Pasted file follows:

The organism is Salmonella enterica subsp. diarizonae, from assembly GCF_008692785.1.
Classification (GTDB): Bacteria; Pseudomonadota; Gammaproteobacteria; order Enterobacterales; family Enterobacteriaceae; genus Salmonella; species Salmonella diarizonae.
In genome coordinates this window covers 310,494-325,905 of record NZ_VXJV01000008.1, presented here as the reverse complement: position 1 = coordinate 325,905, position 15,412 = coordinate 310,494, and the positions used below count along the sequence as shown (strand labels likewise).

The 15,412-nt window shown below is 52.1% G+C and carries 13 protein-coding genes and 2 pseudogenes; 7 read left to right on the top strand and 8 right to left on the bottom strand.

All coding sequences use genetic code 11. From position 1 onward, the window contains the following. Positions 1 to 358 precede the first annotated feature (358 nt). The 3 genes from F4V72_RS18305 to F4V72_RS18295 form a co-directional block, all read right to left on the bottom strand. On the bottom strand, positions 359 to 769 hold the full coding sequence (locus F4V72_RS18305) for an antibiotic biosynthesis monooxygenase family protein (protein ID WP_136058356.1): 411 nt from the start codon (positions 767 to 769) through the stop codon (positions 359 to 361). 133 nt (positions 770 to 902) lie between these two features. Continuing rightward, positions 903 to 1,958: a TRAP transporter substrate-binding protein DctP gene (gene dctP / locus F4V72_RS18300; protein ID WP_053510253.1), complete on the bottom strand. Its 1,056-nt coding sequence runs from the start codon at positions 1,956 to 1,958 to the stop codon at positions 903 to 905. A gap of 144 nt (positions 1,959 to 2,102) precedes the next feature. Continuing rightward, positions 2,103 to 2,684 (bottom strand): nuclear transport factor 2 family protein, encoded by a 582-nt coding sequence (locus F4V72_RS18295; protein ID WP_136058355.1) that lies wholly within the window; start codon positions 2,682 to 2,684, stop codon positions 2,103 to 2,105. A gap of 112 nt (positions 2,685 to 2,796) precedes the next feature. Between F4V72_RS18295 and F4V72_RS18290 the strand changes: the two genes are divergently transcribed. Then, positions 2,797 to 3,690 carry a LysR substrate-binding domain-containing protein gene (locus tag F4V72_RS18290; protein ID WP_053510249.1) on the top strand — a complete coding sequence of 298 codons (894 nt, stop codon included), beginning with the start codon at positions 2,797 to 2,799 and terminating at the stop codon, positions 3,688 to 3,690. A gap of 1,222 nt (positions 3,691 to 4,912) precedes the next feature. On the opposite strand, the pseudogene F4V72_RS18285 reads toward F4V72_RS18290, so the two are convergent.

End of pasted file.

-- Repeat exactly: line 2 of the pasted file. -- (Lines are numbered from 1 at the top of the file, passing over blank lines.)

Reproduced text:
Classification (GTDB): Bacteria; Pseudomonadota; Gammaproteobacteria; order Enterobacterales; family Enterobacteriaceae; genus Salmonella; species Salmonella diarizonae.